Though we try to control many of the factors that make the clay firm or soft it’s not always possible to do so.

 

 

If you find that your clay has firmed up, the first thing to try is to drop it on a hard surface such as a concrete floor. Many times this will loosen the clay up after it is sat for a long time. If you find it needs more water ---add a cup of water to the bag of clay –seal it back up and roll it over occasionally. The clay will soak the water up thru capillary action over time and will soften back up.

 

 

Hope that helps--

 

 

Best regards

 

Jon Pacini

 

Clay Manager

 

Laguna Clay Co.

 

 

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Mark C.    1,797

Jon's answer is what I do with every pug I throw-I drop it hard on wedging table on each of the 4 sides first in the bag before unbagging it and cutting it up to throw.

My table is strong and the floor is to much bending over.

I suggested the wet and roll the pugs in my above post-I'm doing that now to 300# of porcelain to throw this week.

mark

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I soften up all my clay before using it. I live in a small, isolated town and don't have easy access to a pottery supplier so I often have to store clay for awhile before using it. I also like my clay to be soft when I throw. This means that I have to soften my clay just about every time I open a box (and btw - Plainsman Clays don't use twist ties - they use an extra long bag folded over which keeps the clay fresh longer - I wish all suppliers used this method). As a result of having to soften my clay often, I've come up with a process that works well for me:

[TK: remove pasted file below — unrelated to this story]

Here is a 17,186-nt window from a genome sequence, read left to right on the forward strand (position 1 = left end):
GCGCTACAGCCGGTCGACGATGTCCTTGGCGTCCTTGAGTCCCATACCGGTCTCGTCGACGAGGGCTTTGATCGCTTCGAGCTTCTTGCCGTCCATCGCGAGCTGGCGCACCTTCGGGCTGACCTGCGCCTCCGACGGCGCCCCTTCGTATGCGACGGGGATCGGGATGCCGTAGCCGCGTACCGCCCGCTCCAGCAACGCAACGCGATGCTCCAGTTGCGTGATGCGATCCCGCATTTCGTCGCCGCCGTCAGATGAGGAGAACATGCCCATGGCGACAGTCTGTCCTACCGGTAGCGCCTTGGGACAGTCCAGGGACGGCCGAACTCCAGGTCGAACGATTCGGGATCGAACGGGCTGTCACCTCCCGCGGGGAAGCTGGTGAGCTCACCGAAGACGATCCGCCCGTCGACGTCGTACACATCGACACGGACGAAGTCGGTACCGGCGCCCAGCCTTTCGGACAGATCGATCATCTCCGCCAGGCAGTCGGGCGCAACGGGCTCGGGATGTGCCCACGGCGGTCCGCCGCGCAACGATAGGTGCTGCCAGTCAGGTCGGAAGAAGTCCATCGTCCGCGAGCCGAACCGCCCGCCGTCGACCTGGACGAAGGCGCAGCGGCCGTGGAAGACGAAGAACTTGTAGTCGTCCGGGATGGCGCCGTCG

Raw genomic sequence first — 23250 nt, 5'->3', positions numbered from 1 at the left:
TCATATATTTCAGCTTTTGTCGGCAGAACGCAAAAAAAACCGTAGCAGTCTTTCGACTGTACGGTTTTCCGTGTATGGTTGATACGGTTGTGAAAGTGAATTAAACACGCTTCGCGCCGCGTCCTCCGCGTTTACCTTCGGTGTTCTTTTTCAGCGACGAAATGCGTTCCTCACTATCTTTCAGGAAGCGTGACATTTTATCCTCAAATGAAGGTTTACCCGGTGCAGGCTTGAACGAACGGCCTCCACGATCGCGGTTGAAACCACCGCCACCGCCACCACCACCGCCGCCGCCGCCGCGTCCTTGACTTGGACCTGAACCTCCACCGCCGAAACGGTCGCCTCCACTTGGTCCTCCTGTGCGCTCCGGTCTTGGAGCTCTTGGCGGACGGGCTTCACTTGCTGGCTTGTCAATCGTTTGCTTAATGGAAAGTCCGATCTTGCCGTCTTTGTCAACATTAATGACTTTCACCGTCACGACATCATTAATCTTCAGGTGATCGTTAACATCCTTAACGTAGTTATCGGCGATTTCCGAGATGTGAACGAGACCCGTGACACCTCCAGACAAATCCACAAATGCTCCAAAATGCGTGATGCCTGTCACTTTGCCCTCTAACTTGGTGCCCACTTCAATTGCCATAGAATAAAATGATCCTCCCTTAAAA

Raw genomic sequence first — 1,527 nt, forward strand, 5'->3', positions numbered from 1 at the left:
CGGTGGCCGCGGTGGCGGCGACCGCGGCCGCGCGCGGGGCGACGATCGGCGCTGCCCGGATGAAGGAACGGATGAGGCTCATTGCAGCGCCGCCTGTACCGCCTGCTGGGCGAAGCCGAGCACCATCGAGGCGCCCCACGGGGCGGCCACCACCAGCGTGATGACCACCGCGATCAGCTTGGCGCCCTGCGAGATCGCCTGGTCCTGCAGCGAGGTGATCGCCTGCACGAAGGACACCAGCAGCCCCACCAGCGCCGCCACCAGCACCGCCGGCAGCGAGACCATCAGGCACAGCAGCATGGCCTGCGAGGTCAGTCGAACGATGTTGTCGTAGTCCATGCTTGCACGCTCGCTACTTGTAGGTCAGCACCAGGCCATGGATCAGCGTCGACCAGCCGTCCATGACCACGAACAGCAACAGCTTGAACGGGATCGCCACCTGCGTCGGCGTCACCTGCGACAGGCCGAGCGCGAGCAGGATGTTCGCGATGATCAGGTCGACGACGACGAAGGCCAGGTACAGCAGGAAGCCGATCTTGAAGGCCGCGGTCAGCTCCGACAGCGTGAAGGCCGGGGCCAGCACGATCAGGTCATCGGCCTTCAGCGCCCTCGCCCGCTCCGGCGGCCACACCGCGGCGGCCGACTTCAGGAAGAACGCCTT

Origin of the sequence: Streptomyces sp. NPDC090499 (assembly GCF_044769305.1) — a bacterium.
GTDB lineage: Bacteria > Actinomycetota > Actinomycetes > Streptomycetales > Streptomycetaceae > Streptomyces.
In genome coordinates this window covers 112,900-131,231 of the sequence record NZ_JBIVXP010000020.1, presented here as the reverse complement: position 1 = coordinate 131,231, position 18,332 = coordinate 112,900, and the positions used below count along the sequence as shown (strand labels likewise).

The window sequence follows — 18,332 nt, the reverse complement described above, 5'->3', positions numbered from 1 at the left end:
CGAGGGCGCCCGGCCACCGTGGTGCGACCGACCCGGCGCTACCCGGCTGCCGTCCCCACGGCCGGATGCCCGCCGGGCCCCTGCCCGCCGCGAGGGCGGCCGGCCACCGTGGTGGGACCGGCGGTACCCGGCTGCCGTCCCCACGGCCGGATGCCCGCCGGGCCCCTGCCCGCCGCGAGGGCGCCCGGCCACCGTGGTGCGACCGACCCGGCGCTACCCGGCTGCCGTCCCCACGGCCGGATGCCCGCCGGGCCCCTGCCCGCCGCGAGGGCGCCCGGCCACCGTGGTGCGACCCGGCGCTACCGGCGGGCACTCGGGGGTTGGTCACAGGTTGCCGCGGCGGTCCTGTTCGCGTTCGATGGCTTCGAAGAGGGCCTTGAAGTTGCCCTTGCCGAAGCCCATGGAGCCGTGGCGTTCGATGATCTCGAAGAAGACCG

For one box of clay: I use 2 old large cookie sheets (one per bag). I put a piece of thickv apour barrier plastic on the bottom which keeps the pans from rusting. Then I put down a large piece of the light plastic I use to wrap my pots. I soak several pieces of old t-shirt material in water. I slice a block of clay into .5-1 inch slices. I put down a layer of wet t-shirt material onto the plastic, add a layer of the sliced clay, spray with water and then put down another layer of material. I keep adding layers until the block is gone and then finish up with a layer of material on top. I use the light plastic to wrap the whole works up. I let it the trays sit for at least 48 hrs before wedging.

 

Also, again because I have to be resourceful about my clay supply, I add 1/4 to 1/3 of processed recycled trimmings to the new clay when I wedge it up. I keep my scraps in water in large buckets and use a framed plaster drying bat I made to get the recycled clay to wedging state.

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mel@ddp    0

you can also poke lots of holes in your clay with something like a dowel/broom handle - then pour water over and let it flow into the holes to absorb faster/evenly. works fairly well. it's pretty much the only solution when have about a half ton of clay stiffening up on you because someone forgets to wrap the pallet up tight at the end of the day.

 

on similar subject - when you have clay that's too wet to use and don't have plaster or similar surface to dry on: take clay and make arm-thick coils - arch them into rainbows on the tabletop and poke many holes all over them with fingers -- this will significantly increase the surface area and they'll transpire/evaporate water fairly quickly.

 

 

Works great, thanks!

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Bobg    4

This is how I rehydrate clay that is too hard to turn. I leave it in it's plastic bag and pound down the center of the plug so it's dished with ridge all the way around. then take a dowel or anything round and poke holes almost all the way through, just down poke all the way through. I do this until I have a hole about every square inch, then fill til the dished out area is full of water. Cover tight with a piece of plastic and then leave it until it's the right texture to use. Dump any residual water off and then wedge and use.

 

Bobg

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Dinah    6

I remove clay from plakkie bag. Wrap in towel. Place in a big plakkie bowl I bought from feed store and then drizzle water on it and roll over every day or so. Takes about a week. The drop and thump deal works too. Especially porcelain.